Editorial: December 17

CBJ December 2017

Technology is without a doubt going to be a major economic driver for this country, replacing the traditional industrial corporations. In fact, the trend is already well underway and it’s only going to gain momentum with each passing day. For that reason, Canada must continue to innovate and be amongst the world leaders in developing new technologies; our future economy depends on it. The great news is that we have one of the most established tech superclusters anywhere in the world in the Toronto-Waterloo tech innovation corridor. Now that it’s leveraged a great deal of success the critical next step is to ensure it continues to flourish because international competition is fierce. It’s our feature story in this issue.

A report co-authored by BMO Chief Economist Doug Porter Montreal concludes that ending the North American Free Trade Agreement would harm the U.S. and Canadian economies, while simultaneously hurting their competitiveness against regions such as Europe and Asia. According to the bank’s report, ‘The Day After NAFTA,’ dropping the 20-year trilateral free trade agreement would result in a 0.2% net reduction in U.S. gross domestic product over the next five years and a 1% decrease for Canada. That 1% equals billions of dollars, by the way. The Trump administration has tossed about the notion of having a bilateral agreement between just Canada and the U.S. If that’s what it takes, assuming the terms are fair, then our government needs to take it. You can be darn sure Mexico wouldn’t be banging the drum for us if we were the ones left on the sidelines.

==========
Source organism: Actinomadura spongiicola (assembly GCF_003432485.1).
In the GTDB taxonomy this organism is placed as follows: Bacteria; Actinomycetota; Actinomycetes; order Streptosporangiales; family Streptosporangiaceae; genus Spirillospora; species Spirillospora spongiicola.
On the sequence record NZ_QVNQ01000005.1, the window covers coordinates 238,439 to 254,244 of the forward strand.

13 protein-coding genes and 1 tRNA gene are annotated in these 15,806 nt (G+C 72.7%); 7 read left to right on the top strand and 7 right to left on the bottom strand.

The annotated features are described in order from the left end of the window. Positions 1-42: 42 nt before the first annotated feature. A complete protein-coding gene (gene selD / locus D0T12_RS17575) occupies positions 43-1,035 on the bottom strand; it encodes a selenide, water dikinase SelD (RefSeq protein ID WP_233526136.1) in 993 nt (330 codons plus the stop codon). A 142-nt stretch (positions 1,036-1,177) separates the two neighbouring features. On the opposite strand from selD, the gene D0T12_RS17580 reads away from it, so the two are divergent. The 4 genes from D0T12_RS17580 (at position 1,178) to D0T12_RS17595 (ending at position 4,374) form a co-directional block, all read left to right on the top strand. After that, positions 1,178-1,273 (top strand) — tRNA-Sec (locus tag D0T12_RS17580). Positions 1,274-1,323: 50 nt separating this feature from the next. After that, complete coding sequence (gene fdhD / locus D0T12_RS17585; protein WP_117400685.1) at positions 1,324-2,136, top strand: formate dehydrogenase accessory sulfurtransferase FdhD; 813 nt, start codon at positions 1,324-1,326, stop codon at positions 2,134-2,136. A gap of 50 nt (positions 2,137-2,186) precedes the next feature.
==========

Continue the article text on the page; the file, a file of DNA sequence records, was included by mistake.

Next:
On the downside of technology, who would have ever thought (in the past) that simply hailing a ride
from a service similar to that of a taxi would end up potentially violating people’s personal information? Uber Technologies can’t confirm how many Canadians may be affected by an October 2016 security breach that the riding-hailing firm initially tried to cover up. As many as 57 million people worldwide may have had their private information compromised by hackers who got into Uber’s main data system. What’s even worse is that Uber didn’t publicly report the breach and worse yet has since admitted to paying the hackers about $100,000 to destroy the data on customers and drivers. Did the hackers destroy the data? They said they did. Hey, if you can’t trust a hacker, who can you trust, right?

Tis the season when the malls are jammed with shoppers and credit cards are getting a full workout – but that’s January’s problem. It’s always a great boon for retailers, and for some it’s a time when they earn a sizable percentage of their annual revenue. About $5 billion in food & beverages is purchased at large retailers over the Christmas season. Other big-spend items are about $600 million on televisions and audio equipment; $425 million on toys; about $400 million on computer products; and $200 million each on cosmetics and sporting goods. Suffice to say there are many more categories that total in the millions, but with the exception of food & beverages, those are the largest presents under the tree.

Merry Christmas – and Happy Holidays!

Angus Gillespie